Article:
THE PRIZE in the eyes of Kurt Schmoke and Mary Pat Clarke is the size of the vote. The contest between the two rivals for power is the best in the city even though they're not running against each other.
Schmoke, of course, is running for re-election as mayor. But he's also staking a territorial claim on a statewide office in 1994.
And it's also true that Clarke is running for City Council president. But she's flouncing for mayor as well.
The size of the vote in the September primary is critical to each for short-range advantage as well as long-range planning.
For Schmoke, the calendar offers a spot on a statewide ticket, either governor or lieutenant governor, or a chance to succeed Sen. Paul Sarbanes in the U.S. Senate if he decides to chuck it after 24 years of commuting to Capitol Hill.
For Clarke, a demonstration of her vote-pulling power means the logical next step up to the mayor's office if Schmoke abandons it in 1994 and a sure grip on it in 1995, perhaps halting the planned escalator ride for State's Attorney Stuart Simms up to City Hall as Schmoke's successor.
But beyond the human motivation of personal triumph and political positioning, there's a more compelling medley of reasons why bigger is better when the vote's counted.
For one thing, Schmoke and his political sidekicks are furious with Clarke. She's subverted his administration on any number of occasions -- redistricting, the budget and the bottle tax repeal bill are three recent examples -- and a spectacular display at the polls would show just who's got the support of the people and the hammer on Holliday Street.
Also on the chopping block is the matter of who will control a working coalition of 10 council votes and, in effect, the municipal agenda. Clarke kicked Schmoke in the shins by rejecting his redistricting plan in favor of one prepared by black council members that supposedly realigns the city's political clubhouses their favor.
However, what Clarke really did was to grab control of the council's majority coalition and ensure that most members will support her in the election. The seven blacks as well as the old-line whites on the east side of town were left virtually untouched by the squiggles on the new map.
And now Clarke, with the help of a large City Hall staff that has little to do but meddle in the politics of the city's six districts, is hell-bent on extending her grip over the next council by helping to elect loyalists across the city.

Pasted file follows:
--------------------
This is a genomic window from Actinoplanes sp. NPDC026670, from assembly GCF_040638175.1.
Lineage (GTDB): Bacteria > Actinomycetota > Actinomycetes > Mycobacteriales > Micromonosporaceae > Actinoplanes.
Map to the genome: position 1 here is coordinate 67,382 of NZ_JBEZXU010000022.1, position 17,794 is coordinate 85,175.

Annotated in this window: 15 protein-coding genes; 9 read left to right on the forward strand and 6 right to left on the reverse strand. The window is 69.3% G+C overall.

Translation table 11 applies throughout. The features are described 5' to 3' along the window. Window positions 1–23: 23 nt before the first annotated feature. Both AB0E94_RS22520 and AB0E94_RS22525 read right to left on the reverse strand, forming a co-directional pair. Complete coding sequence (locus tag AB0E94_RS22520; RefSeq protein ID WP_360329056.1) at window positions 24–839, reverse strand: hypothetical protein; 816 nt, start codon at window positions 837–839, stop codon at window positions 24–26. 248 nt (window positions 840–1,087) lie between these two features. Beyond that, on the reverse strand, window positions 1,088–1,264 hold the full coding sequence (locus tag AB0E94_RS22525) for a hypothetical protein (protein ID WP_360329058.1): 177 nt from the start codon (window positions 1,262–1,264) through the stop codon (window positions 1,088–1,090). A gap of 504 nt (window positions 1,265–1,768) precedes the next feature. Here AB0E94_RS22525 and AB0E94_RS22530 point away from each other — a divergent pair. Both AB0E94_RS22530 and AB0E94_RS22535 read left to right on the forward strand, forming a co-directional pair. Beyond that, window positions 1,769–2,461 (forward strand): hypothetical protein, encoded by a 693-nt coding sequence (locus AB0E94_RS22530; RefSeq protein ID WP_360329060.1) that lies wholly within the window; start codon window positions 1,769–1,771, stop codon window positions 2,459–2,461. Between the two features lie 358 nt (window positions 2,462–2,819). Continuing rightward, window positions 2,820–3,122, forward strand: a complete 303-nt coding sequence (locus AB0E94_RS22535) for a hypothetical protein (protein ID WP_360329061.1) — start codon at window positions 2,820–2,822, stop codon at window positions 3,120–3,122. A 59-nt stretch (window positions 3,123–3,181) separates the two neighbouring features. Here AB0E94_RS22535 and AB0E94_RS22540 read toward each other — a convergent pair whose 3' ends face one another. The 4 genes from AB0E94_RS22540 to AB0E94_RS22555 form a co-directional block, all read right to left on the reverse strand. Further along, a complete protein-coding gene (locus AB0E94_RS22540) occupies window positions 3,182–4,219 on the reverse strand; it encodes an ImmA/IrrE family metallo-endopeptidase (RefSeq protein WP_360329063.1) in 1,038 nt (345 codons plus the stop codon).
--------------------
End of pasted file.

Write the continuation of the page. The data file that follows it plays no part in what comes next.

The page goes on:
As a counterweight, though, Schmoke has accumulated the public support of all but a couple members of Baltimore's delegation to the General Assembly. In doing so, Schmoke hopes to enlarge his own vote as well as boost the overall turnout on election day.
At a time when the city is losing population as well as representation, and low voter turnouts are undermining Baltimore's bargaining power among the ministers of influence in Annapolis, the reasoning is that a sizable display of voter enthusiasm would be a signpost to any candidates with illusions of statewide office.
Schmoke must also deal with the vote-draining presence of Clarence "Du" Burns, his predecessor at City Hall and the sentimental favorite of the elderly and a few of the remaining clubhouses in the primeval outposts of East Baltimore.
The folks around Clarke have a different case of the heebie-jeebies. In politics, as in sports, you play up to the opposition. The withdrawal of Sen. George Della leaves her with only one opponent, that free-lance mischief-maker, Daki Napata, black minister from South Baltimore. Her political operatives worry that without serious competition, Clarke will ease up and her supporters will slow down because she's a sure winner with nothing to lose.
Schmoke and Clarke are the ebony and ivory of Baltimore politics, a contrast in campaign styles as well as governance. Clarke's a pedal-to-the-metal campaigner who's enormously popular, especially among black women. Schmoke is probably tired of seeing himself characterized as a laid-back technocrat with a 5,000-kilowatt smile and little substance.
Both Schmoke and Clarke realize that all politics are local. This year's municipal election is strictly a numbers game, and who wins control of City Hall depends on which organization does it best.
Frank A. DeFilippo writes every other week on Maryland politics.